Lexie Bishop, a director at UBS Wealth Management Americas, recently sat down with PLANADVISER for a broad-based discussion about the positive results mentoring can have on both an organization and those directly involved, and about how the advisory and wealth management industry benefits in turn.
Bishop has more than 20 years of experience in the financial services industry and, in addition to her role as a director at UBS, she serves as the branch manager for the firm’s Boston South Shore office. In that role, she works with financial advisers and support staff members to build efficient, streamlined practices.
Along with the rest of the financial services industry, the events of the past several years, which have seen the collision of a pandemic with an impassioned and rejuvenated social justice movement, have increased the focus of both UBS and Bishop on the critical topic of diversity, equity and inclusion in the financial services industry.
She credits her firm for long being engaged with this topic and for already having taken real and concrete steps in the right direction, but, as recounted in the Q&A discussion that follows, Bishop says the broader financial services industry has some way to go before it more truly reflects the increasingly diverse and dynamic fabric of the U.S. society as a whole.
PLANADVISER: Can you please tell us about your own entrance into the financial services industry and what role mentorship might have played?
Lexie Bishop: Absolutely, and mentorship did play a big role. I started out in college studying physical therapy, but in my junior year I ended up doing a marketing internship at Smith Barney [now Morgan Stanley Wealth], which really changed my life’s trajectory. That internship was a hands-on learning experience that was so valuable for me. I was working with a large financial adviser and his team, and he ended up hiring me out of college. I was with that team for two years before moving to UBS.
Something I want to point out is that I have had multiple mentors and advocates over the years, and they have been both male and female. A lesson I have learned is that it is important to get those different perspectives. I credit the mentoring that I received for helping me to understand that I am capable of doing more than I thought I could when I first came into the industry. My mentors and leaders were willing to trust me and put me into situations where I could learn in a hands-on capacity. That’s a characteristic of a great mentor, in my opinion.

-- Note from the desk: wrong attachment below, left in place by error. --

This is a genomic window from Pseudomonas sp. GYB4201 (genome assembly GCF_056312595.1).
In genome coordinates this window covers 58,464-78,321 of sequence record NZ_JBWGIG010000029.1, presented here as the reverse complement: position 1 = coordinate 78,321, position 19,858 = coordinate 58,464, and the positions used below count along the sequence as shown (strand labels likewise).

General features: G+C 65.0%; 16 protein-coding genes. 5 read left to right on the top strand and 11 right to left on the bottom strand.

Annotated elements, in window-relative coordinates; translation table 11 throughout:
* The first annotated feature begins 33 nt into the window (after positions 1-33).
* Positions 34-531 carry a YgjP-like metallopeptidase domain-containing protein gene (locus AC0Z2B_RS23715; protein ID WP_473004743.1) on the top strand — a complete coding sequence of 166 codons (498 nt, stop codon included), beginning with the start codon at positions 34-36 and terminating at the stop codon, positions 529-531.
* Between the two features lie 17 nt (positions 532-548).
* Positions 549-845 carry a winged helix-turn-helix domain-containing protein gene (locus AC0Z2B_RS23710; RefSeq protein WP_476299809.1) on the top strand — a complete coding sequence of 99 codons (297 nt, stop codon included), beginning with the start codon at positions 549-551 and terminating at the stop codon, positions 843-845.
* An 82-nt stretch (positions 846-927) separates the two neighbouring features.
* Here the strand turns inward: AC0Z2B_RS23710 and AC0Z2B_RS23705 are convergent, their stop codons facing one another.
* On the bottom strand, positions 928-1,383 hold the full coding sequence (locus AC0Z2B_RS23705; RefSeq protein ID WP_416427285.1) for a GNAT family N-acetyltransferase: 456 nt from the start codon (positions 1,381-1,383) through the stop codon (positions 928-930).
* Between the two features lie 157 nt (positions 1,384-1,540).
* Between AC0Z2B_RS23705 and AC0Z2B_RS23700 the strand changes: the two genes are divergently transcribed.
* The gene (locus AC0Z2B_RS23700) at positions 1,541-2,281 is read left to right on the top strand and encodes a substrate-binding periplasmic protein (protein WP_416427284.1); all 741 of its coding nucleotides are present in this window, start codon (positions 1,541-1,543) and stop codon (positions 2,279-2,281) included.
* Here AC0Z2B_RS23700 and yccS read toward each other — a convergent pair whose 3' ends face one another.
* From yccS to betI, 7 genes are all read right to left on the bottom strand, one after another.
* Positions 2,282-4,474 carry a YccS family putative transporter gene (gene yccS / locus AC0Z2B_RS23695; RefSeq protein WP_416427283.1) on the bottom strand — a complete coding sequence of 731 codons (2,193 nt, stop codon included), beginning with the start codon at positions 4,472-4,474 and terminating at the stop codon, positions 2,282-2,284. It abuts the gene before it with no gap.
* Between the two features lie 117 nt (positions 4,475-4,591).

PLANADVISER: What other lessons about mentorship and inclusion do you feel you have learned in your time in the industry?
Bishop: One lesson can be summed up by a quote from the tennis great Billie Jean King. She says it is hard to understand inclusion unless you have experienced exclusion. As a young woman or as a person from a minority background entering this industry, it can be very challenging to see yourself in an elevated role if you don’t see someone that looks like yourself. In my case, early on in my career, it was hard to envision becoming a branch manager.
Another clear lesson is that representation and inclusion starts at the top. There needs to be full transparency on how leadership is committed to changing the demographics of this industry.
In 2019, UBS released it’s first Diversity & Inclusion Impact Report for the Americas Region. This annual report provides transparency on our D&I priority areas of focus, our strategic goals and our approach to achieving them. Knowing where we’re heading as an organization and how we all play a role in that journey is critical to succeeding.
PLANADVISER: Can you speak in more detail about how DE&I considerations can and should fit into the hiring process? This has become an important point of discussion both in the financial service industry and in our society at large, as we can see with the debate about the Rooney Rule in the NFL.
Bishop: Absolutely. One thing that is clear is that we need a much broader candidate pool than we have traditionally sought out in the financial services space. In this sense, I think it is great that UBS mandates that there be diversity in the interview process [like the NFL]. Of course, that is just one step forward, but it is a concrete step.
At the end of the day, when you think about organizations that continue to be successful and relevant in an increasingly diverse world, it is because they continue to evolve and innovate. Without diverse thinking and representation, it makes it extremely challenging for organizations to evolve or innovate. This is why I see inclusive mentorship as such an important part of the solution. It benefits the mentee as well as the mentor. Being a mentor can allow senior leaders to themselves learn a different perspective. If someone wants to develop their leadership skills, I always say that becoming a mentor is a great avenue.
The Rising Generation, those 40 years old and below, truly understand and embrace the importance of DE&I. They want to be a part of organizations that are defining high values and living up to them. For us to stay relevant in the eyes of our future talent and our future clients, we must execute on making our industry more inclusive and diverse.
I am proud to see that not only is UBS taking this seriously, but so are all the major wirehouses. There is a renewed commitment to making the industry a more equitable and inclusive environment. There are always shifts or evolutions in our business and for those that don’t get on board early they often will get left behind. The shift our industry saw with advisers moving from commission-based to fee-based business is a good example. The early adopters benefited the most and those that resisted the change, well, some of them simply got left behind in that transition, and the same thing will happen to firms that are not open to engaging with this change.